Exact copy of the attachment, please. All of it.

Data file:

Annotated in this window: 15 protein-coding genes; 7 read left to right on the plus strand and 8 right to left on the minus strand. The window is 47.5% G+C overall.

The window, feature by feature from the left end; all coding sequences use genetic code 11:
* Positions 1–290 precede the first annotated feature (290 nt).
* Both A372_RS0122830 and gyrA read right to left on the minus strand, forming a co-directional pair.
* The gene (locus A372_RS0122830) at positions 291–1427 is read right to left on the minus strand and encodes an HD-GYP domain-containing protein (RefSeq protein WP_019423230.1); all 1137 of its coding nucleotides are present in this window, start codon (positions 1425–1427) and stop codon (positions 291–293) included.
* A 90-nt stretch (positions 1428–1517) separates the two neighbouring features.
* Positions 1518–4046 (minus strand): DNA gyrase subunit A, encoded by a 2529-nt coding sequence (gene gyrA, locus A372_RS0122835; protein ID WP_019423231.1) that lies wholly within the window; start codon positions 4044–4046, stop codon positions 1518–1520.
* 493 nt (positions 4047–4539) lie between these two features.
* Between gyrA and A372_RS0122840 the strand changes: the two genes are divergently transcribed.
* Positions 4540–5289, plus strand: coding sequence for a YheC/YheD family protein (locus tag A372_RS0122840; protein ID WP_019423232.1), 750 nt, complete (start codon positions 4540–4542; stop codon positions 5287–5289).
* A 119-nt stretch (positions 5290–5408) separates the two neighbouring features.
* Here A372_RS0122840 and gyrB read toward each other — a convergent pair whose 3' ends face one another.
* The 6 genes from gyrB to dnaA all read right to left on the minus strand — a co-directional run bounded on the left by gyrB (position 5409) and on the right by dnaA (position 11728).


Annotated in this window: 15 protein-coding genes; 7 read left to right on the plus strand and 8 right to left on the minus strand. The window is 47.5% G+C overall.

The window, feature by feature from the left end; all coding sequences use genetic code 11:
* Positions 1–290 precede the first annotated feature (290 nt).
* Both A372_RS0122830 and gyrA read right to left on the minus strand, forming a co-directional pair.
* The gene (locus A372_RS0122830) at positions 291–1427 is read right to left on the minus strand and encodes an HD-GYP domain-containing protein (RefSeq protein WP_019423230.1); all 1137 of its coding nucleotides are present in this window, start codon (positions 1425–1427) and stop codon (positions 291–293) included.
* A 90-nt stretch (positions 1428–1517) separates the two neighbouring features.
* Positions 1518–4046 (minus strand): DNA gyrase subunit A, encoded by a 2529-nt coding sequence (gene gyrA, locus A372_RS0122835; protein ID WP_019423231.1) that lies wholly within the window; start codon positions 4044–4046, stop codon positions 1518–1520.
* 493 nt (positions 4047–4539) lie between these two features.
* Between gyrA and A372_RS0122840 the strand changes: the two genes are divergently transcribed.
* Positions 4540–5289, plus strand: coding sequence for a YheC/YheD family protein (locus tag A372_RS0122840; protein ID WP_019423232.1), 750 nt, complete (start codon positions 4540–4542; stop codon positions 5287–5289).
* A 119-nt stretch (positions 5290–5408) separates the two neighbouring features.
* Here A372_RS0122840 and gyrB read toward each other — a convergent pair whose 3' ends face one another.
* The 6 genes from gyrB to dnaA all read right to left on the minus strand — a co-directional run bounded on the left by gyrB (position 5409) and on the right by dnaA (position 11728).